A year later: the First Literary Readings have taken place at the monument to Pak Kyongni in St Petersburg University
The First Literary Readings of Pak Kyongni were held in the Modern Sculpture Park of St Petersburg University. The Rector of St Petersburg University Nikolay Kropachev, Consul General of the Republic of Korea in St Petersburg Kwon Dong Seok, academic staff of the Department of Korean Studies of St Petersburg University, students from the University and other higher educational institutions of Russia, city officials, members of the public, and guests from the Republic of Korea took part in the readings.
‘Dear friends, I am glad to welcome you here, to the place which can rightly boast to be a part of the Republic of Korea. There are two such places in St Petersburg: the Consulate and the Modern Sculpture Park of St Petersburg University where the monument to Pak Kyongni is installed,’ said the Rector and Chairman of the Russian Coordination Committee of the ‘Dialogue Russia – Republic of Korea’ Forum Nikolay Kropachev. ‘Works of this great Korean author are studied in academic programmes of our University and other Russian higher educational institutions. It has been a year since the monument to Pak Kyongni was installed. I can confidently say that it is at this place where you can meet people who appreciate her works, honour her and come to pay respect to Pak Kyongni’.
The only monument to Pak Kyongni in Russia was installed on the initiative of the ‘Dialogue Russia – Republic of Korea’ Forum with support from public associations and the governments of both countries. The Director of the Korean Secretariat of the ‘Dialogue Russia – Republic of Korea’ Forum and Professor of Korea University Hur Seung Chul remarked that the monument to Pak Kyongni, which opened to the public 20 June 2018 in St Petersburg University, was a response of Russia to the installation of the monument to Alexander Pushkin in the centre of Seoul in 2013.
‘It looks very symbolic to me. Pak Kyongni said that while reading Alexander Pushkin and Nikolai Gogol she was dreaming of becoming a writer herself’, said Professor Hur Seung Chul.
Evgeny Grigoriev, Chairman of the Committee for External Relations of St Petersburg, noted in his welcoming speech that the First Literary Readings of Pak Kyongni were a big step in promoting Korean culture. He expressed his hopes that these readings will make a significant contribution to the popularisation of Pak Kyongni’s works among Russian readers.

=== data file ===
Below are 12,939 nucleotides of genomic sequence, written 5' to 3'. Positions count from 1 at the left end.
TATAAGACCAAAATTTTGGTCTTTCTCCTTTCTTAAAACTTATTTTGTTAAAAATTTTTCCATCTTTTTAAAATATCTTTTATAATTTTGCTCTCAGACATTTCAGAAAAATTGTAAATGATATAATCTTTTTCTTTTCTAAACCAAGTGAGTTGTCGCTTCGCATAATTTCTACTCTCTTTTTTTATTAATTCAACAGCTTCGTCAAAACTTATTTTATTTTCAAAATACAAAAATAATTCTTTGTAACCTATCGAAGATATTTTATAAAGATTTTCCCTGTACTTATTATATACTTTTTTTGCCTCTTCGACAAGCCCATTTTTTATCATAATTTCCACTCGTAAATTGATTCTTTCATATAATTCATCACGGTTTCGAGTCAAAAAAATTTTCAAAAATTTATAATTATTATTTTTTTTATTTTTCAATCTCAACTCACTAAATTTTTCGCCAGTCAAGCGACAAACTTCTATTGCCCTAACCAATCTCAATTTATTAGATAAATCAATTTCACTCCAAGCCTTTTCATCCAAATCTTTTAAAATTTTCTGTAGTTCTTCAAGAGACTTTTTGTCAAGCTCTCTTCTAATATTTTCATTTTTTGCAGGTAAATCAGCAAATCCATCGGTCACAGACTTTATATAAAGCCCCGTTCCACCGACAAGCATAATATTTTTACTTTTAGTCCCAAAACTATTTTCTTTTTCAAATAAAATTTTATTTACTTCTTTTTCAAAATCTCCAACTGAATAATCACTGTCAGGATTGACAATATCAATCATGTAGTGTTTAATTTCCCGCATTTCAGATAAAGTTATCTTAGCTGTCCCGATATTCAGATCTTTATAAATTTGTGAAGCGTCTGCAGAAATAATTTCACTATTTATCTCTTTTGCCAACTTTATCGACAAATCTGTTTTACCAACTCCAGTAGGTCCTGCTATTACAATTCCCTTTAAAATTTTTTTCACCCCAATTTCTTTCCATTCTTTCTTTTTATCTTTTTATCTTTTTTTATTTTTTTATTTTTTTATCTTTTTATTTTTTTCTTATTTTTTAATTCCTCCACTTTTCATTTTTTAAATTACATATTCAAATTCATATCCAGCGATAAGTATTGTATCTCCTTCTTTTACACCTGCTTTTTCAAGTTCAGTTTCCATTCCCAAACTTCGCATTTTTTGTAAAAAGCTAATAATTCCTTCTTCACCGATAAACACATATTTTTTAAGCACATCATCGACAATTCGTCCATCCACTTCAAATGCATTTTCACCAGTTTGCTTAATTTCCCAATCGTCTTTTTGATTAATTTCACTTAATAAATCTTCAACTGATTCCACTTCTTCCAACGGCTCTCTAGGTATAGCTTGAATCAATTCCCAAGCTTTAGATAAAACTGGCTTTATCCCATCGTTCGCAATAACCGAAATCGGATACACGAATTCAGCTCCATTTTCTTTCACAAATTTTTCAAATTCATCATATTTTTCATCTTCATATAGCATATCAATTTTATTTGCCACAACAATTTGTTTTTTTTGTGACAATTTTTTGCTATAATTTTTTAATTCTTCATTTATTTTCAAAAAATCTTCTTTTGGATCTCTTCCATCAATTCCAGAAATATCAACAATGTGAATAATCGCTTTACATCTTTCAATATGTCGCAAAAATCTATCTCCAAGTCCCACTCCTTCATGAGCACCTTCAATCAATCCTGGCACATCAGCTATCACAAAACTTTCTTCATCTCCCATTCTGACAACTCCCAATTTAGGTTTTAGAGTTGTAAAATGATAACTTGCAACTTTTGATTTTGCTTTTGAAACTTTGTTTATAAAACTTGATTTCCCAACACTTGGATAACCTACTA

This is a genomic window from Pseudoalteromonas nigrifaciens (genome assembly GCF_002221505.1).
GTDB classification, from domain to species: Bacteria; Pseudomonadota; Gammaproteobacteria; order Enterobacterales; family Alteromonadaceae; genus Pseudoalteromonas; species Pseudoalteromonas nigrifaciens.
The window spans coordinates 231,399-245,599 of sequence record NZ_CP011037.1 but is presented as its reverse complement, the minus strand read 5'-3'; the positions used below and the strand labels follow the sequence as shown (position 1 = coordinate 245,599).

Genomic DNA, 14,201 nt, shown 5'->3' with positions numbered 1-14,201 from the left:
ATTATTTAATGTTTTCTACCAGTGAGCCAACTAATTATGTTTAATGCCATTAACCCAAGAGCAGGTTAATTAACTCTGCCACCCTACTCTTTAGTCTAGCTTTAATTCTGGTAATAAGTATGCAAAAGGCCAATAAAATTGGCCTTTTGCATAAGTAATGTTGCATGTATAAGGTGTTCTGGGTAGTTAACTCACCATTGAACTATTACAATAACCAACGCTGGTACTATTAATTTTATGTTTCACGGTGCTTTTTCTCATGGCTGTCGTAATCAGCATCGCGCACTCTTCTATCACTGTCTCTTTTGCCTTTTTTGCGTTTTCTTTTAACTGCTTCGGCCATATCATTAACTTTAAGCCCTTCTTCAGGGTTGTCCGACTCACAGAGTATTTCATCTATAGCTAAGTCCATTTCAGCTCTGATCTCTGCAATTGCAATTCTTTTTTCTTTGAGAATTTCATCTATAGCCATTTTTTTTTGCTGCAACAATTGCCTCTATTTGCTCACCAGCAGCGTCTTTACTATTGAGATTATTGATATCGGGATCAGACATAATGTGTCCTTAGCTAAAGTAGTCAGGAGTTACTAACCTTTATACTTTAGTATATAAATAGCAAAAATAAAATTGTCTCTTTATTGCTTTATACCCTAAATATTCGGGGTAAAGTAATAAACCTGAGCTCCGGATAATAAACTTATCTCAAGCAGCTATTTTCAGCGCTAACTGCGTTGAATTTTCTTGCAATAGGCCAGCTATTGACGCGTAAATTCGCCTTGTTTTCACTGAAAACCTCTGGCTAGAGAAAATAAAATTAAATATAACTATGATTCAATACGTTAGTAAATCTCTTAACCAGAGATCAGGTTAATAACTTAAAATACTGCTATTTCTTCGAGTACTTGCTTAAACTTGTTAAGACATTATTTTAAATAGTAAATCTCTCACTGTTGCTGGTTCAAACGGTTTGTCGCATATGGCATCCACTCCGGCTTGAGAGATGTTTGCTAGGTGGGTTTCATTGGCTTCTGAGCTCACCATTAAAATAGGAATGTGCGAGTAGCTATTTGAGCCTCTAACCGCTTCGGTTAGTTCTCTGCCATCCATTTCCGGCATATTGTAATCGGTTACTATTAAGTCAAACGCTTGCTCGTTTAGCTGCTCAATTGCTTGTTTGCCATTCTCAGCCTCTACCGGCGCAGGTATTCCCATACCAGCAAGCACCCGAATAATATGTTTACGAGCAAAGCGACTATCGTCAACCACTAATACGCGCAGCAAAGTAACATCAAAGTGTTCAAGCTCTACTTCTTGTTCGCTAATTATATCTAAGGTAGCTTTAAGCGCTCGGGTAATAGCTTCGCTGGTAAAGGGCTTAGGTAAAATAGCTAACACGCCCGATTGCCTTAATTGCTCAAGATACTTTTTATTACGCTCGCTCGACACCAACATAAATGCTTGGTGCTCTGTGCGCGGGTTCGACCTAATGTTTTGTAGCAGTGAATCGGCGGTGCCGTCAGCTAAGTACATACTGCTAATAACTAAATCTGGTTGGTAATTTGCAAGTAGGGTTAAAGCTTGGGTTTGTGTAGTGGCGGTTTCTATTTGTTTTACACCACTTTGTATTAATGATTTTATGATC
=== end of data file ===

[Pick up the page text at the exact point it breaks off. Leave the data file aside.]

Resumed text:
The whole world is following the process of establishing peace on the Korean Peninsula. This is when we once again recall the words of Pak Kyongni and the values she talked about, which are very important for all of us.
Kwon Dong Seok, Consul General of the Republic of Korea in St Petersburg
At the opening ceremony of the First Literary Readings of Pak Kyongni, Yeo Jee-inLeading Research Associate of the Toji Cultural Foundation of the Republic of Korea, read the welcoming speech on behalf of the daughter of the author, Kim Young Joo.
‘My mother began writing ‘ Land’, one of the most profound works of Korean literature of the 20th century, with the following words: ‘Within a year cholera returned, golden ripen rice plants were swaying heavily with no one to harvest them,’ recalls Kim Young Joo.
In order to promote thorough studies of the epic novel ‘Land’ and the other works of Pak Kyongni, the Toji Cultural Foundation of the Republic of Korea sent an invitation to the mayor’s office of several Korean cities, referred to or connected with the works of Pak Kyongni, to take part in the Second Literary Readings of Pak Kyongni in 2020.
The representatives of the Toji Cultural Foundation presented a photo portrait of Pak Kyongni to teachers and students of the Department of Korean Studies of St Petersburg University. The author did not like to pose for photos and that is why her portraits are very valuable.
Dmitry Novikov, the Russian author, shared his memories of meeting Pak Kyongni. They met in 2007, when he went to the Republic of Korea on a cultural exchange programme. Inspired by their talk, Dmitry Novikov decided to write his first novel ‘A Flame Out at Sea’, included later in long and short-lists of Russian literature awards.
The Readings continued with presentations by Russian and Korean teachers and students. Seog Young Joong, Professor of Korea University and Korean co-supervisor of the working group ‘Culture and Arts’, spoke about the life and work of Pak Kyongni. Anastasiia Gureva, Associate Professor of the Department of Korean Studies, gave a presentation ‘The Poetic World of Pak Kyongni’. The First Literary Readings finished with recitations of an excerpt from the epic novel ‘Land’ and Pak Kyongni’s poems ‘Ten Years Since the Teacher Left’, ‘Poet’, ‘My Birth’, ‘Blessed People’, and ‘Sorrow’ in Korean and Russian.
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